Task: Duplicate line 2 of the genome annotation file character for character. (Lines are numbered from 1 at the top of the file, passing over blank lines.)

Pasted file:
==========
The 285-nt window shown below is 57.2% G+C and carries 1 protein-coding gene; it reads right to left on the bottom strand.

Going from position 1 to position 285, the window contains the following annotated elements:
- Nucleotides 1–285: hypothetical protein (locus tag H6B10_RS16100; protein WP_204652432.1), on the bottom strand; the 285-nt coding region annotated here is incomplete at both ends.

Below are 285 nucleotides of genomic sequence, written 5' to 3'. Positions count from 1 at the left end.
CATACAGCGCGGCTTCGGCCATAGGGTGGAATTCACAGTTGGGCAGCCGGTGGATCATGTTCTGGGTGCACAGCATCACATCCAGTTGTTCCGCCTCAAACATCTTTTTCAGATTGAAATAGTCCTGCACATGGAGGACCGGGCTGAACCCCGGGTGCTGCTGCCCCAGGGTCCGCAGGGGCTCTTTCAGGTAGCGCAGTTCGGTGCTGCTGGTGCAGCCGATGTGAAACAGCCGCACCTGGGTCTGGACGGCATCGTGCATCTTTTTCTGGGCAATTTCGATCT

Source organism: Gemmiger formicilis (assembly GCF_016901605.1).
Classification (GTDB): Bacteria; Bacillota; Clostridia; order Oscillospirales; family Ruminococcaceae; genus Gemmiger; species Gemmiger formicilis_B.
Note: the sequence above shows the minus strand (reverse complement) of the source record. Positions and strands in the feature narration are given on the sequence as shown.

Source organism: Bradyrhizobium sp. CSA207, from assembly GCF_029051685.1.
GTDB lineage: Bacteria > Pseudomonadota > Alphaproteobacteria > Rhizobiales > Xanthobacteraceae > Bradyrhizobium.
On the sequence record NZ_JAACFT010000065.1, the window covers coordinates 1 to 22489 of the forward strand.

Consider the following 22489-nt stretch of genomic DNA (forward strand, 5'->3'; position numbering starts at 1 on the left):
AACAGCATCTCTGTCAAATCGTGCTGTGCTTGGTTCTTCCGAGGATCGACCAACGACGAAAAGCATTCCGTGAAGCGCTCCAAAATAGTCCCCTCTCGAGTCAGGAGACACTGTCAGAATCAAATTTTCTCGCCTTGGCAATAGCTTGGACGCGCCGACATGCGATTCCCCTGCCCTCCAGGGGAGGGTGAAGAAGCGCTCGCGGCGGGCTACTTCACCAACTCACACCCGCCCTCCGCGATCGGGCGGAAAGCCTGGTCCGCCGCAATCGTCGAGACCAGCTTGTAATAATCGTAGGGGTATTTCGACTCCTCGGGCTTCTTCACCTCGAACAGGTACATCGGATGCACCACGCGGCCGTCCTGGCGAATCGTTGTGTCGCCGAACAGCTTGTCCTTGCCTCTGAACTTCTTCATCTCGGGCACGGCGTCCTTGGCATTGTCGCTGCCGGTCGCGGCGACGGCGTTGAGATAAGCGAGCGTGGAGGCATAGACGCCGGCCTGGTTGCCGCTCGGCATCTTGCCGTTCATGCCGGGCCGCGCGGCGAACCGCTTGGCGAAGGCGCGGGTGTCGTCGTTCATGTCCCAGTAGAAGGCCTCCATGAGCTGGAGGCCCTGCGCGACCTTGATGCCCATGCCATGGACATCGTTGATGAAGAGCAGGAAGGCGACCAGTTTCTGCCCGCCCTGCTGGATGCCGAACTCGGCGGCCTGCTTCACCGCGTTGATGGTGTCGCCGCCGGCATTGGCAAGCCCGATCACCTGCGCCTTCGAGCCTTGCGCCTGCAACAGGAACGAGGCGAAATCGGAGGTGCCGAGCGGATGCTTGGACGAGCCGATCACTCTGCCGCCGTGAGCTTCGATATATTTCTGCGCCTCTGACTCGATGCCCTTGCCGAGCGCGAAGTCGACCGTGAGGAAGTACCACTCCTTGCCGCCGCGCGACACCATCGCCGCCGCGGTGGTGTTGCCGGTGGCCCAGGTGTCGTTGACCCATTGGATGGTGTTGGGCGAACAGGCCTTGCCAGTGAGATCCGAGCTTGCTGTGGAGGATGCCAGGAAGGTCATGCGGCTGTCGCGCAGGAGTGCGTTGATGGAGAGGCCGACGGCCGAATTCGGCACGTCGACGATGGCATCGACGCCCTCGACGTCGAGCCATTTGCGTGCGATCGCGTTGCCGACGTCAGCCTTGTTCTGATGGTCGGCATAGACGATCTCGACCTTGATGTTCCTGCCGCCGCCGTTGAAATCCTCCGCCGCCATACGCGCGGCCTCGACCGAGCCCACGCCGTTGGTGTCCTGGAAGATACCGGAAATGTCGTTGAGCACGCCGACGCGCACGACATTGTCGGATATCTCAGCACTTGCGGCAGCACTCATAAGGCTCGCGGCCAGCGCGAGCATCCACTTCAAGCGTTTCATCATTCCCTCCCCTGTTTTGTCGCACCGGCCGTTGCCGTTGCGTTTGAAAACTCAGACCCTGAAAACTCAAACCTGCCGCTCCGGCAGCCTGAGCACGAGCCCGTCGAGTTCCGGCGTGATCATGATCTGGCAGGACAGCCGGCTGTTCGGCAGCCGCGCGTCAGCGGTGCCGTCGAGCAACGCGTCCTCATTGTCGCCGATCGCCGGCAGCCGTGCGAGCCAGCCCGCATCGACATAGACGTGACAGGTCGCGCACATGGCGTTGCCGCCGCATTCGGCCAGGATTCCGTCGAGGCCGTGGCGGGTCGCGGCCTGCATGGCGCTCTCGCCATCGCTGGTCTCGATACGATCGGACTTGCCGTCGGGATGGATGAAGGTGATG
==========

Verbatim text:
Going from position 1 to position 285, the window contains the following annotated elements: